Yeah, I would say there’s many things people can get hung up on with creating a YouTube channel. One of the things is the quality of your content if you’re a little bit anxious about the quality, or like, “I don’t know if this is good enough. It’s not as good as this other YouTuber who’s been doing it for years.” For me, it’s about the quality of the results you deliver rather than the quality of your production. The quality of the production is going to be much less important than the results you give people. So I would get started with just answering people’s questions. If you’re spending time on Facebook or wherever you are, wherever you work, if there’s a question you see asked a lot, you can create a YouTube video about how to solve that problem or answer the question, and that’s kind of how I would get started, is just creating videos answering questions, and then seeing how people respond to it from there.

Chris Badgett:

Once you get a little more advanced in YouTube, just for a more advanced user, they start getting into thumbnail art, and you hear these things like the thumbnail, which is the little picture that’s on the video, and you press play and then it starts that picture, apparently is really important for getting clicks or getting people interested in your video. What advice do you have for people who want to level up their game with thumbnails? If you don’t do anything, it’ll just pick the beginning, middle or end frame from your video. I saw you having fun with thumbnails, so tell us what you did.

Will Middleton:

So I use Google PowerPoint as a photo editing tool. So what I would do is I would put together the elements in PowerPoint and then take a screenshot, and that would be like my thumbnail. So you don’t have to know how to use very advanced tools in order to make pretty great looking thumbnails. What I would do is generally take inspiration from what the people who do really well on YouTube are doing, where your recommendation was having faces in the thumbnail, so I went to this free online tool that lets you cut out pictures, and I would cut out a few different pictures of myself and I would drag those into my backgrounds, and then just take the Google presentation text and write out the title of my video or write out a shortened version of the title of my video, and then just colors and kind of have fun with it. Kind of going off of what the successful people do is what I am kind of working with.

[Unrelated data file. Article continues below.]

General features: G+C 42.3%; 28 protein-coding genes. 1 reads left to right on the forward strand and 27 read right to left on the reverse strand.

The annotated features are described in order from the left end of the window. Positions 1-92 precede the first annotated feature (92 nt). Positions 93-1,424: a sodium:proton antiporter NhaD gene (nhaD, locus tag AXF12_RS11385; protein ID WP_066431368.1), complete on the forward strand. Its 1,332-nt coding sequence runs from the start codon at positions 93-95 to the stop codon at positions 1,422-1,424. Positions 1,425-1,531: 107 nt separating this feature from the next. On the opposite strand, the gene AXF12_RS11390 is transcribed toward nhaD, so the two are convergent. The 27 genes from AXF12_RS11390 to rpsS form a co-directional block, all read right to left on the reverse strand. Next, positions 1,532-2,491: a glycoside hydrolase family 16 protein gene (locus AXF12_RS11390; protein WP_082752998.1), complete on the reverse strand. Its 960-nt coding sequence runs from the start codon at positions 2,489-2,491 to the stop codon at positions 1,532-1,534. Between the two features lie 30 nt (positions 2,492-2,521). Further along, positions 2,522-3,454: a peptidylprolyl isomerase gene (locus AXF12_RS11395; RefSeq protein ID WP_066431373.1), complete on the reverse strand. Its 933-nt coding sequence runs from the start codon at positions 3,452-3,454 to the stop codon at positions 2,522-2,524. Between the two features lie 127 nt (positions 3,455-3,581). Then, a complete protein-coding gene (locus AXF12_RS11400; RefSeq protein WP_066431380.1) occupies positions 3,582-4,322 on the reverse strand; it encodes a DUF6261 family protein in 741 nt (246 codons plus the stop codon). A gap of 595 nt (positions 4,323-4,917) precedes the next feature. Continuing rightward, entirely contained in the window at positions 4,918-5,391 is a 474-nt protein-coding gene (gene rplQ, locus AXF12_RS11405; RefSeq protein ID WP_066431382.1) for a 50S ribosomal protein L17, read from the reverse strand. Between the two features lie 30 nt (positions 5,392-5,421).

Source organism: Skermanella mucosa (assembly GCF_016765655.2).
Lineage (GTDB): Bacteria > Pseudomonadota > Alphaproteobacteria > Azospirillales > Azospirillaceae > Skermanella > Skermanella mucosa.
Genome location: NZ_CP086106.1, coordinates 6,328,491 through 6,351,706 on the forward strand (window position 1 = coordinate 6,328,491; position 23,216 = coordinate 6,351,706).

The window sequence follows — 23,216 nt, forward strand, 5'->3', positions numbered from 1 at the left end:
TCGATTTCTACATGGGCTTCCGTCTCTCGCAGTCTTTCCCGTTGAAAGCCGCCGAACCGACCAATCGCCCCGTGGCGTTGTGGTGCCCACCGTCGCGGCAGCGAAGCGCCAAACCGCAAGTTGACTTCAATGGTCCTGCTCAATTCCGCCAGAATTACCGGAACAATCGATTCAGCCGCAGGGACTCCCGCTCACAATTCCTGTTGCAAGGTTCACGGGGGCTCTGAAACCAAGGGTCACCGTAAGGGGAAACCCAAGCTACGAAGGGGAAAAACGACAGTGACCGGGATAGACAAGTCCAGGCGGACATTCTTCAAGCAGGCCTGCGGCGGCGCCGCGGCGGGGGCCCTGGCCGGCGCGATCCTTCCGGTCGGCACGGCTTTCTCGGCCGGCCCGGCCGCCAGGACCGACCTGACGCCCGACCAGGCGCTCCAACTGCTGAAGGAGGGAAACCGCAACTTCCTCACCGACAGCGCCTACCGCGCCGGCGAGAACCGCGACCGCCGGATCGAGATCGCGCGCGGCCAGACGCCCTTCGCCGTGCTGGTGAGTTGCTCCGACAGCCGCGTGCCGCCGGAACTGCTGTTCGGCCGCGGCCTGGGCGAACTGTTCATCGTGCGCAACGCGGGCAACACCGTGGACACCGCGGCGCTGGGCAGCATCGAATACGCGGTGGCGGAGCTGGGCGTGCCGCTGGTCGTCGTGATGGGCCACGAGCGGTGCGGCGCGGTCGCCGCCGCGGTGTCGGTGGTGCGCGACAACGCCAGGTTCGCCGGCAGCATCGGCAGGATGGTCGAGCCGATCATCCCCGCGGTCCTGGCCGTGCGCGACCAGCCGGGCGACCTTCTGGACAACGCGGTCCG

Chris Badgett:

Yeah. If you pay attention to your own behavior when you’re on YouTube, you can see what draws your eye and what you want to click on. You can kind of model that. Podcasting is another great way for course creators to get influence, practice teaching and connect with other people in their industry and surface ideas, add value to their community. You’ve helped with this podcast, LMSCast, you help with the post production and writing the blog posts that comes with it. Tell us about that. If somebody is thinking about getting into a podcast … Let’s say they’ve gotten over it, they can record it, but they’re a little worried about all the other stuff that happens. Creating the post for the podcast, what do you do? What’s your process?

Will Middleton:

Yeah. My process is I receive the transcript from Rev, Lifter has it transcribed through Rev and then I receive the transcripts, and then we’ll read through the transcript, highlight important parts, and then take those and turn that into the body and just kind of summarize what the episode’s about, and if you’re first getting started with a podcast, you can always just work with the video. The most important step is to get started, and if focusing on getting the whole body and building out everything perfectly and getting perfect SEO is holding you back, I would just publish the video. You can always come back later and add the text to it, but if that’s something that’s really holding you back, I would just go ahead with the video, but then adding the individual pieces from there, like just adding the transcript, I think Rev is a dollar a minute, and if you can just get your episode transcribed and you add the transcript to your posts, that’s going to add a lot of SEO for your blog post. Then just adding pieces individually from there.